Louis C. Moser Park (formerly known as Bulova Park) is located on 25th Avenue between 76th and 77th Streets.
The park contains swings, sitting areas, several full basketball courts, handball courts, a boccie court, and play equipment. The park’s most outstanding facility is the handicap accessible softball field. The field, which is the only one of its kind in Queens, features wider bases and base paths modified for wheelchair access.
The park was originally named Bulova Park in honor of its corporate donor, the Bulova Watch Company Inc. In January 1953, Bulova presented this 1.5-acre property to the City of New York as a gift to be used by Parks. In 1875, Joseph Bulova, a 23-year-old Czech immigrant, founded a small jewelry company in Manhattan. In 1911, Bulova began making boudoir and desk clocks as well as pocket watches, which sold in large numbers. During the First World War, soldiers recognized the convenience of wristwatches and they quickly became fashionable. In 1919 Bulova offered the first full line of men’s designer wristwatches with a ladies line of diamond wristwatches following soon after. The company offered the world’s first clock radio in 1928, and aired the first American television commercial, which preceded a 1941 Brooklyn Dodgers game. During the Second World War, Bulova designed military timepieces, aeronautical instruments, and torpedo mechanisms and fuses. In 1951, Bulova Watch Company Inc. moved from Manhattan to its present-day Jackson Heights headquarters. During the 1950s, the company developed the world’s first digital timepieces. Bulova’s digital timepieces became integral devices for 46 United States space missions ranging from Vanguard I (1958) to the Apollo 11 (1969) moonwalk. The Bulova Watch Company Inc. continues to manufacture its various timepieces in Jackson Heights.
The park is now named to honor the achievements of Jackson Heights community activist Louis C. Moser (1904-1983). Moser is best remembered for the creation of the North Queens Home Owners’ Civic Association located in Jackson Heights, founded in 1941 with only ten families. The group focused its efforts on preserving the residential character of northern Queens by preventing over-development and defending the rights and interests of homeowners. Moser also promoted both pedestrian and motorist safety in Jackson Heights; he successfully petitioned for the installation of safety lighting on sidewalks and traffic lights in his community. By the time of Moser’s death, 700 families belonged to the North Queens Homeowners Civic Association. Throughout his 42 years of civic service, Moser staunchly supported the proliferation and maintenance of parks and playgrounds in Jackson Heights.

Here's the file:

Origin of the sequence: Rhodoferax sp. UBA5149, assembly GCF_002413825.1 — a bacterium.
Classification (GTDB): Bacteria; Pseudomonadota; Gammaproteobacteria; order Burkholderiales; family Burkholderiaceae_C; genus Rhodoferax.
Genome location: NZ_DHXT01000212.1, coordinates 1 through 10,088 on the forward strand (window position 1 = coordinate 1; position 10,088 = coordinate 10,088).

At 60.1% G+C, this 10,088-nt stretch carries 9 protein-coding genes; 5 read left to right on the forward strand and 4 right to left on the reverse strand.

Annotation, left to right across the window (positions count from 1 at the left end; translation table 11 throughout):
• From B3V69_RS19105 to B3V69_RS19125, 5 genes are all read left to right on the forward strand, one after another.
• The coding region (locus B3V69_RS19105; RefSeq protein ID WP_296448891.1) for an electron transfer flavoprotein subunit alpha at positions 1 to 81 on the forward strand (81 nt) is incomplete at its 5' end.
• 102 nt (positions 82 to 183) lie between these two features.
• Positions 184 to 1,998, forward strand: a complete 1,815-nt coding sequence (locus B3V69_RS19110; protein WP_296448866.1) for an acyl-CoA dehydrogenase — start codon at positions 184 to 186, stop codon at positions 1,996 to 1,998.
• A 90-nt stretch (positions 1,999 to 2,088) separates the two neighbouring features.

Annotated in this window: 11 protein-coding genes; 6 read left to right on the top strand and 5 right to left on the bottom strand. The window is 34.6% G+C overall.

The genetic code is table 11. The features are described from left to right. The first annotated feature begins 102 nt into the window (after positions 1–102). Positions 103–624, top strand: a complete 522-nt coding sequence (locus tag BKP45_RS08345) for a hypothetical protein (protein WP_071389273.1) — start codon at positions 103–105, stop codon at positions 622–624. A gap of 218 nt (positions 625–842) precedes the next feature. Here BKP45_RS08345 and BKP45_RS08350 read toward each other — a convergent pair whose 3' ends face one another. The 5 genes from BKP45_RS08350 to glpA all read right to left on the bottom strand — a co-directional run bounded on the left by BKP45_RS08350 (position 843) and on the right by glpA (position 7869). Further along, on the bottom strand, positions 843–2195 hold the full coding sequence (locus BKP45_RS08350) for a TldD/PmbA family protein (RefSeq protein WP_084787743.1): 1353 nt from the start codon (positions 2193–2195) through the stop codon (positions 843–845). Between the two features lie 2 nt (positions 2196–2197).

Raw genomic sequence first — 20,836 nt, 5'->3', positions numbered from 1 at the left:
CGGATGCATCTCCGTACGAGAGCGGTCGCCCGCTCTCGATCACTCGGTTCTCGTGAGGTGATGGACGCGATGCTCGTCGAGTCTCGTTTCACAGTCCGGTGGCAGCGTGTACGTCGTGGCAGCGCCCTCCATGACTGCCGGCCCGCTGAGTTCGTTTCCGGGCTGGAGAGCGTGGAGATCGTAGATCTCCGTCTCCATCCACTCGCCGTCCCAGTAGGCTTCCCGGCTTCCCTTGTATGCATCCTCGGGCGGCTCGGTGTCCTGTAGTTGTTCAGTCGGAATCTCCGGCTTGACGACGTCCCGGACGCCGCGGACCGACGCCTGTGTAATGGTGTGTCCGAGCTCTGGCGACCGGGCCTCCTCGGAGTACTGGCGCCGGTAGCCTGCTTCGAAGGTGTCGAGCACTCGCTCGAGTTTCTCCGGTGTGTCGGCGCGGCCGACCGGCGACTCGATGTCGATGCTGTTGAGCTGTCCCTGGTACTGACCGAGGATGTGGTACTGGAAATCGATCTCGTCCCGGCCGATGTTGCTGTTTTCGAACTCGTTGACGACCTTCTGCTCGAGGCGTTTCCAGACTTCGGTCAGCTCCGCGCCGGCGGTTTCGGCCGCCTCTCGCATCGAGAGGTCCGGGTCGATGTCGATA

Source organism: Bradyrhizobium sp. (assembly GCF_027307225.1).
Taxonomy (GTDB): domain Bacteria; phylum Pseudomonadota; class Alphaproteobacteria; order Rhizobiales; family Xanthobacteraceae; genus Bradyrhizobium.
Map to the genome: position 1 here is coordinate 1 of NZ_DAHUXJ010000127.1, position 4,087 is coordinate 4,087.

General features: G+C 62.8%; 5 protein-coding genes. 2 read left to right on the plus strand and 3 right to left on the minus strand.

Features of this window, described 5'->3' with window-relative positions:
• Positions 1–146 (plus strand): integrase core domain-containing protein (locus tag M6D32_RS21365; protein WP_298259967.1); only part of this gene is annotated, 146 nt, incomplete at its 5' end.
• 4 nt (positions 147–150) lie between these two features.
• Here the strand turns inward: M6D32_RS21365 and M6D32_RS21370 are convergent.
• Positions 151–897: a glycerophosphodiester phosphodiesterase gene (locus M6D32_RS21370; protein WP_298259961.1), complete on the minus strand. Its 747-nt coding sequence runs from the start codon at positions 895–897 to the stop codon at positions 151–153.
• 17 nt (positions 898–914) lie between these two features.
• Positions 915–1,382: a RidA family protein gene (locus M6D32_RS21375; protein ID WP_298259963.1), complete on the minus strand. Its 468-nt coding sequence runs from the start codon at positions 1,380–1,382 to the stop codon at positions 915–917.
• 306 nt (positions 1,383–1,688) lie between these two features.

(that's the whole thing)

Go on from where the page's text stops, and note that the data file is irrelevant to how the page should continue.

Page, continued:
In 1984, a Local Law sponsored by City Council Member Peter Vallone renamed the property Louis C. Moser Park. In June 1987, the name was simplified to Moser Park.
Renovations - 1996
In October 1996, Moser Park received a $238,000 renovation sponsored by Queens Borough President Claire Shulman. And in November 1999, City Council Member Peter F. Vallone sponsored a $102,000 renovation.
Renovations - 2017
This project will reconstruct the playground at Louis C. Moser Park.
Start Date: December 2015
Projected Completion Date: October 2016
Completion Date: October 2016
Start Date: October 2016
Projected Completion Date: July 2017
Completion Date: May 2017
Start Date: September 2017
Projected Completion Date: September 2018
Total Funding: $1,698,000
- City Council
Project Liaison: Joanne Amagrande